Madam Speaker, I am happy to talk on third reading of the CN privatization bill.
Railway politics in Canada take a prominent place in our history. I know from growing up in this country and working on the railways part time I have a great sense of history. The member for Kenora-Rainy River is another part time railroader. The ra ilways are very important historically to the country.
I am reminded of the railway on Vancouver Island, E&N Railway, very important in the development of the west coast. There is an ongoing contractual commitment in this country to keep that railway going despite some pressures the other way. Those contractual commitments date back to prior to the turn of the century.
In terms of our contemporary history, we are seeing great changes, the stability of our railways, or the instability in the beginning. It is a whole new ball game now. Why is it a whole new ball game now? Government operations and crown corporations can no longer function in the way they functioned for the last several decades.
This is unavoidable because of our fiscal situation and I am reminded of this every day. Two-thirds of government revenues are derived from personal federal income taxes. One-third of federal revenues are to service our national debt. It does not take much of a mathematician to figure out 50 per cent of people's personal federal income tax is going to service our debt.
This situation despite the last budget is getting worse because part of our revenue dedicated to servicing debt is increasing over the next couple of years. We are treading water and sinking slowly. This message is slowly being accumulated by the population at large. It is being expressed in a lot of different programs of government and it is being expressed in how we unavoidably must deal with our crown corporations.
The transport committee, the task force appointed by the minister in September of 1994 which put its finding forth in January of 1995, identified a number of things which I think were largely known to most.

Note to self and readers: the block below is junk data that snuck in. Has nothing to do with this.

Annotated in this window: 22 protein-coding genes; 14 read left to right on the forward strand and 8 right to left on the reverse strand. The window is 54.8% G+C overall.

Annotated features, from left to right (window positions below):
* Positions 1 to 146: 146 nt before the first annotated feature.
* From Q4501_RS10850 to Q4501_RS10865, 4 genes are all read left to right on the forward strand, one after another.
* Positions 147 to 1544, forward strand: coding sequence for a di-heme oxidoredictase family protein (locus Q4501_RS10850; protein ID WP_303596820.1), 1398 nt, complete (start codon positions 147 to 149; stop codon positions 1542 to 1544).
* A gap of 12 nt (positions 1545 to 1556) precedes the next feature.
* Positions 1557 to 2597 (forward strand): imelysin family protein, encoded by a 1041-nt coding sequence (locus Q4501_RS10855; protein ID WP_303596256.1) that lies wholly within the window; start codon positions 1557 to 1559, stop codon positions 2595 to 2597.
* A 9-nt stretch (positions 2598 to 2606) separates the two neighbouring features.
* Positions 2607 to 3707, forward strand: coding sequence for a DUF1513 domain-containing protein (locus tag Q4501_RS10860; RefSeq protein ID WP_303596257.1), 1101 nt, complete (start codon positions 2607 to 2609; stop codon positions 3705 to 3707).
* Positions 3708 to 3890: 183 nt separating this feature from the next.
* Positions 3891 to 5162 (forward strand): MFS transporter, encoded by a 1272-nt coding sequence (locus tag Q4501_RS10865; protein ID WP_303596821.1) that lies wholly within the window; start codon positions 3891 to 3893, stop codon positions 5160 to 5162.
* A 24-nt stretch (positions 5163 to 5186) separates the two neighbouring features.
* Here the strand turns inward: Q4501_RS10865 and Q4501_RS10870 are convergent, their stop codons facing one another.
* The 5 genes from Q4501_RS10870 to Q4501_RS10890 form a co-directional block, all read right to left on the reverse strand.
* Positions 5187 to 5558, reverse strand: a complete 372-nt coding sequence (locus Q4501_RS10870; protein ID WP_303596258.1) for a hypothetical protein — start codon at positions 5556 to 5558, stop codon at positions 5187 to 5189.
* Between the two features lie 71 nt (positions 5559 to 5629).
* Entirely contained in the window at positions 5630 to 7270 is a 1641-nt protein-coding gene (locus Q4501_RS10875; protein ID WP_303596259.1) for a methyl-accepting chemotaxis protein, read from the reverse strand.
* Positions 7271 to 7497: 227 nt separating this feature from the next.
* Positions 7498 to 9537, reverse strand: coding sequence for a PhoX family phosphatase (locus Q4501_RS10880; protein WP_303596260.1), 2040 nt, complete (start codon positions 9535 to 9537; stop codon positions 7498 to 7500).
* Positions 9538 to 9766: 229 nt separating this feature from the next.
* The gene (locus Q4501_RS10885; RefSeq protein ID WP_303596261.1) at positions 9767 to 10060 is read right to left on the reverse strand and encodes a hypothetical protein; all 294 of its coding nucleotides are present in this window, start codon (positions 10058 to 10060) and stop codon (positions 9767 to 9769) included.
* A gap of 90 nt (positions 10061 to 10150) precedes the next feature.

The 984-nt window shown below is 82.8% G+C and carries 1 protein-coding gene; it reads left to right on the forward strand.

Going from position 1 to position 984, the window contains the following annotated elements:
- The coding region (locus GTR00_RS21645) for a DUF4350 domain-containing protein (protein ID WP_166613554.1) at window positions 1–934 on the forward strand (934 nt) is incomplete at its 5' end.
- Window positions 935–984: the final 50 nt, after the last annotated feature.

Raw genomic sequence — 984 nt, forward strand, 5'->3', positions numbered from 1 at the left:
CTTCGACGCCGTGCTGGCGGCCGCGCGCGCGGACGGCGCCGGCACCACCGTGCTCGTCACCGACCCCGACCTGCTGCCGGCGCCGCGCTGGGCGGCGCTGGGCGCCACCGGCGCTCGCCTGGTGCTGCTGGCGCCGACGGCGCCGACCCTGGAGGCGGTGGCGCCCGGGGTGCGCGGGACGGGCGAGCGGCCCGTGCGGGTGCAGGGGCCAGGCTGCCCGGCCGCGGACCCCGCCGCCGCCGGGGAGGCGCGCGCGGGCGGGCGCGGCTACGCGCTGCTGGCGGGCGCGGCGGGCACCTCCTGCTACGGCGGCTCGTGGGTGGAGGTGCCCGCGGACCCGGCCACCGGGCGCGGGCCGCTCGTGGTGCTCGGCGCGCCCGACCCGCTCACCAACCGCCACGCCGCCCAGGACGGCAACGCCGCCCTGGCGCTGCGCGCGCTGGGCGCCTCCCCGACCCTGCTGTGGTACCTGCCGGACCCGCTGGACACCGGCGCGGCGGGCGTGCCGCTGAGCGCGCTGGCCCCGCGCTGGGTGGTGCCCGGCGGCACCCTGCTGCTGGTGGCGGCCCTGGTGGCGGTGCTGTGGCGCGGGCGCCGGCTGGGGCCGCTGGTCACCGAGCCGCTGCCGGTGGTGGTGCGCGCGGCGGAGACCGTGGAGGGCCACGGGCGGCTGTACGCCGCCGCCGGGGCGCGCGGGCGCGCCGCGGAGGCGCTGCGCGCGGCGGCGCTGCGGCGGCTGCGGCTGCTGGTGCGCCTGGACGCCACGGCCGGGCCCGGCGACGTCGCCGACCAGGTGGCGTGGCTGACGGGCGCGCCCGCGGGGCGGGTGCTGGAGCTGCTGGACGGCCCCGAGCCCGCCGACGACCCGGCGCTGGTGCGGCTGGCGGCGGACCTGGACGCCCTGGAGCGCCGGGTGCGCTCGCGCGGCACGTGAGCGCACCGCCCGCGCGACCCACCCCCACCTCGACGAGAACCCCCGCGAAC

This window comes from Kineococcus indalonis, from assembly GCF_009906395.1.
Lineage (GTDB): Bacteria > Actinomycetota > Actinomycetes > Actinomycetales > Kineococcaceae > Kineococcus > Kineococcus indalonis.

CN and CP are both facing very strong competition from other industries and from the U.S., particularly on the north-south routes, north-south markets. The railways are losing market share to trucking. Deregulation of the U.S. railways is obviously impacting a great deal on the Canadian railways. The eastern routes are losing money and the western routes are declining in profitability.
This same task force also identified that all major North American railways were privately owned with the exception of CN. One wonders why Canada would have such a different contemporary situation. This bill is quite predictable. The privatization was to occur. All the market pressures were there and governments around the world are privatizing crown corporations.
The task force also identified that as a crown corporation CN had been subject to many politically motivated moves and that much of this results from the president and the board basically being patronage appointments. There is a message in all of this for other crown corporations of government.
The standard provisions of any privatization bill are essentially the same no matter what crown corporation is being privatized. What is different are the bells and whistles which deal with investor attractiveness, some of the social ramifications, how it deals with existing employees, how it deals with the public interest and those kinds of things. Essentially that is what most of the debate in the House and in committee has been about. The amendments proposed by the Bloc and by the Reform Party have largely been about the bells and whistles of the bill.
In terms of investor attractiveness, the bells and whistles are a very strong signal of what kind of regulatory environment the new owner is to face when they try to run the railroad. The signals we are sending out with this bill are all wrong. Most of the amendments deal with the signals we are sending to potential purchasers of the railway.
One amendment is the requirement that CN's headquarters remains in Montreal. We have heard several times in the debate that this requirement is absurd because the marketplace can make that decision better than anyone else.
That it exists in Montreal today may have some social and employment ramifications which is why a sunset clause is not a bad idea. We have seen in the history of Canada that different jurisdictions over time have different natural advantages. There are population shifts and differences in trading patterns and all kinds of rationale for which private investors would want to retain the option to move their office to a different location.
Before I get into further amendments I will talk about the way the bill was handled in the House. The bill went to committee after first reading, which was a new process. Normally a bill goes through first reading when the legislation is tabled and through second reading debate and then the bill goes to committee.